Unnecessary emergency department visits and hospitalizations are not only common for patients with cancer, but also costly for the United States health care system. In an attempt to help decrease these visits and costs, researchers from the University of Pennsylvania led by Nathan R Handley, MD, Perelman School of Medicine, conducted a that identified the five best practices to reduce “unplanned acute care.” To improve health care quality in oncology, Dr Handley and colleagues suggest that cancer centers should aim to identify patients at high risk of unplanned acute care, enhance access and care coordination among health professionals, standardize clinical pathways for symptom management, develop urgent cancer care strategies, and utilize early palliative care.
Journal of Clinical Pathways spoke with Dr Handley about the extent to which unplanned acute hospital care is a concern for the health care system and ways in which care coordination and clinical pathways can help decrease unnecessary spending.
How large of a concern is unplanned acute hospital oncology care for the US health care system?
Dr Handley: There is a variety of data that shows how large this concern actually is. In 2011, there was a study published in the that examined current and projected costs of care at that time. In 2010, the total cost of cancer care in the United States was around $125 billion. Researchers projected that number would reach about $160 billion by 2020 based on population growth alone. But if the cost of care also increased, using a conservative estimate of about 2% per year, then the projected total cost of cancer care would reach about $174 billion by 2020. That figure is not even adjusted for inflation; the 2020 projection is based on 2010 dollars. Over that 10-year period of time researchers were projecting a 40% increase in the cost of cancer care. To this day, that is the number that the National Cancer Institute uses.
Now the question begging to be asked is what percentage of unplanned acute hospital care makes up that $174 billion? There is another interesting study published in in 2014 that looked at cost of care associated with Medicare patients with advanced cancer. Researchers found that acute hospital care was the largest component of spending and the biggest driver of regional spending variation. Acute care utilization was about half of total spending for those cancer patients and about two-thirds of variation between different hospitals that they examined. We often talk about cancer care as having a lot of different cost-contributing components. But in this study, acute care utilization was by far the biggest driver, which can equate to billions and billions of dollars.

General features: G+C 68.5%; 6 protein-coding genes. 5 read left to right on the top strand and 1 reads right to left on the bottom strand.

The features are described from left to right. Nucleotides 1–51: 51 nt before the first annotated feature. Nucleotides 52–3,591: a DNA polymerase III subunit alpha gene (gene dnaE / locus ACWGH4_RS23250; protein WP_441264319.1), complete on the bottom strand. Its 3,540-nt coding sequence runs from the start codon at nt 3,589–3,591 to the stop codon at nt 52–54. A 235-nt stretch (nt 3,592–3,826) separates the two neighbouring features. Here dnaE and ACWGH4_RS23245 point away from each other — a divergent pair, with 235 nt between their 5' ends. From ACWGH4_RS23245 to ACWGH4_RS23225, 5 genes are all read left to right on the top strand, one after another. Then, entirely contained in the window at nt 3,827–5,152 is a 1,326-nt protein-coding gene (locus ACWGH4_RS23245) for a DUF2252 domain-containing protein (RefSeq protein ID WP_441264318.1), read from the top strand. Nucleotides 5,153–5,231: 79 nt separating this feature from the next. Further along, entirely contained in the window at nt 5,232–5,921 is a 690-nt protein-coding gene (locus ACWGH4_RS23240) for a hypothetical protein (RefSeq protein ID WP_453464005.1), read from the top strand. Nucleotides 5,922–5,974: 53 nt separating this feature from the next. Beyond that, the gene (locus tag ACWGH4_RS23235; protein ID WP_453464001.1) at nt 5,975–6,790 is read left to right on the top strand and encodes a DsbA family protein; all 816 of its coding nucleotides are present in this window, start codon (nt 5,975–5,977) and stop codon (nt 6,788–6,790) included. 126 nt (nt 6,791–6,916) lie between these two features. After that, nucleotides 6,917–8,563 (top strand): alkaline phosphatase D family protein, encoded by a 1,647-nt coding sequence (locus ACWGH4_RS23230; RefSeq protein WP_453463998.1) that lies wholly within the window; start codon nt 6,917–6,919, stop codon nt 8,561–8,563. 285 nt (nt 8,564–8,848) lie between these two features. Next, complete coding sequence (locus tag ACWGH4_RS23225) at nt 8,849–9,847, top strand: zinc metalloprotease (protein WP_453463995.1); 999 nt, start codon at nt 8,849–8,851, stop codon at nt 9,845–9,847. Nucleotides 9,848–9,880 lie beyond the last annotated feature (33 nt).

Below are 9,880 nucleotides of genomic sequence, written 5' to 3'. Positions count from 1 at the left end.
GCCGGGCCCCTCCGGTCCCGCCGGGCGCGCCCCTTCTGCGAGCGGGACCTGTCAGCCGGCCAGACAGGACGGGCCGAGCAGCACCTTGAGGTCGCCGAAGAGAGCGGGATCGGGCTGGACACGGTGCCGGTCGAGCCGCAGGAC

This study also shed light on a few other cost-contributing components of cancer care, such as chemotherapy and hospice. Chemotherapy was found to be responsible for about 16% of spending and only about 10% of variation, while hospice care was only about 5% of spending.
A lot of conclusions can be drawn from this data. First, it can be said that acute hospital care is a costly component of cancer care. If we can make efforts to cut down on acute care utilization, we can save a lot of costs as a system.
Second, there is a significant amount of variation across health systems in terms of utilization. The study showed that 67% of variation could be attributed to differences in acute care utilization. It is important to note that we are not talking about a few percentage points; this is a big deal.
The next question that inevitably arises is how much of variation can we impact and how many of these admissions are actually preventable? Those are difficult numbers to accurately determine, but a number of studies have made estimates. One study in the estimated the number was at least 50%; another study in the put the number at 19%.
Part of why it is difficult to determine these numbers is that historically, we have not defined what a preventable admission for a patient with cancer actually entails. However, some legislative changes that are on the docket may soon change that. As part of the hospital outpatient prospective payment changes for 2017, CMS proposed a measure called OP-35, which defines a preventable hospital admission for a patient receiving chemotherapy as one being related to one of 10 conditions (including anemia, nausea, dehydration, neutropenia, and diarrhea). If a patient has a hospital admission within 30 days of receiving chemotherapy, the hospital’s reimbursement for that admission would be negatively impacted.